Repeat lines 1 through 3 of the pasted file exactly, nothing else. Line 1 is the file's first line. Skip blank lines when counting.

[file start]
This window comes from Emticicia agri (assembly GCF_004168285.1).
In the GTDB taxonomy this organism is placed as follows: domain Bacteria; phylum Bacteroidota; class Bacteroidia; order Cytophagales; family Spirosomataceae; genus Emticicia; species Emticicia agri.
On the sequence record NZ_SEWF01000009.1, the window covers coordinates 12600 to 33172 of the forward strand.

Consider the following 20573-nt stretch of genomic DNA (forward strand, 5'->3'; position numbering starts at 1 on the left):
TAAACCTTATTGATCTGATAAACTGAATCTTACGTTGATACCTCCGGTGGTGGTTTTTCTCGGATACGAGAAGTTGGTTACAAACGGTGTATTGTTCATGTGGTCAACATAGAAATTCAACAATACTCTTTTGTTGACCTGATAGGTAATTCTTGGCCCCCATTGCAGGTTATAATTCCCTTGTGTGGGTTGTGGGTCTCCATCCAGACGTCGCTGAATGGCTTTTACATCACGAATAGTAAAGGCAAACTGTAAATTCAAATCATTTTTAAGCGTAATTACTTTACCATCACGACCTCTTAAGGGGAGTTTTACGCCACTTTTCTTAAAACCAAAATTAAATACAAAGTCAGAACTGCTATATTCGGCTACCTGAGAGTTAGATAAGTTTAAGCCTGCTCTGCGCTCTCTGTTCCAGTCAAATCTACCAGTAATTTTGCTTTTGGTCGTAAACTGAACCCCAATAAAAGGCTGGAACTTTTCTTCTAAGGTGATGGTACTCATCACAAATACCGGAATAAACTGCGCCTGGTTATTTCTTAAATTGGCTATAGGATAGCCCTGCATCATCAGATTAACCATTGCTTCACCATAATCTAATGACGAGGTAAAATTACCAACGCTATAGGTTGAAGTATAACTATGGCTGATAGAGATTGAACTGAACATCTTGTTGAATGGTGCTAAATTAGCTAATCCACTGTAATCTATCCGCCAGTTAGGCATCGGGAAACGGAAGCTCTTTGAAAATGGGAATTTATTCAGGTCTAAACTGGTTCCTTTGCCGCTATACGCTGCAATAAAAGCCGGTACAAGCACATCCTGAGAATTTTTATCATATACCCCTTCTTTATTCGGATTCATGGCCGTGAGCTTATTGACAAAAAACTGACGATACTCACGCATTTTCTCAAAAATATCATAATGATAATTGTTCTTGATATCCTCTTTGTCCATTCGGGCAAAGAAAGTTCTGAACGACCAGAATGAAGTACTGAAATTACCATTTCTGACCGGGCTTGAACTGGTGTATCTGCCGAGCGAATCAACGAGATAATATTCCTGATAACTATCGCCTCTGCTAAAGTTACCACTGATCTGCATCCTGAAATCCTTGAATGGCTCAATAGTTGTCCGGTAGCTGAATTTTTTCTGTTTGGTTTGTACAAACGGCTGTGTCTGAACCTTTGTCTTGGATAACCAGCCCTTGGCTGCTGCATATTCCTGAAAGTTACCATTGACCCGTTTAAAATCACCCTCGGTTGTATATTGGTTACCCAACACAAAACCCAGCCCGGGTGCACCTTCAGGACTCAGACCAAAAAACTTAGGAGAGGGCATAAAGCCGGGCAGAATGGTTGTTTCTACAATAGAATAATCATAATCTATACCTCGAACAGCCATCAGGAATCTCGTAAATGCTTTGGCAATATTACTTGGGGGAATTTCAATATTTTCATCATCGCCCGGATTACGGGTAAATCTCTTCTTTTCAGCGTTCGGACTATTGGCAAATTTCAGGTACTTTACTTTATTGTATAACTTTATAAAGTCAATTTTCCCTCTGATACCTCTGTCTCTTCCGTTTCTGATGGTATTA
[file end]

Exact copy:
This window comes from Emticicia agri (assembly GCF_004168285.1).
In the GTDB taxonomy this organism is placed as follows: domain Bacteria; phylum Bacteroidota; class Bacteroidia; order Cytophagales; family Spirosomataceae; genus Emticicia; species Emticicia agri.
On the sequence record NZ_SEWF01000009.1, the window covers coordinates 12600 to 33172 of the forward strand.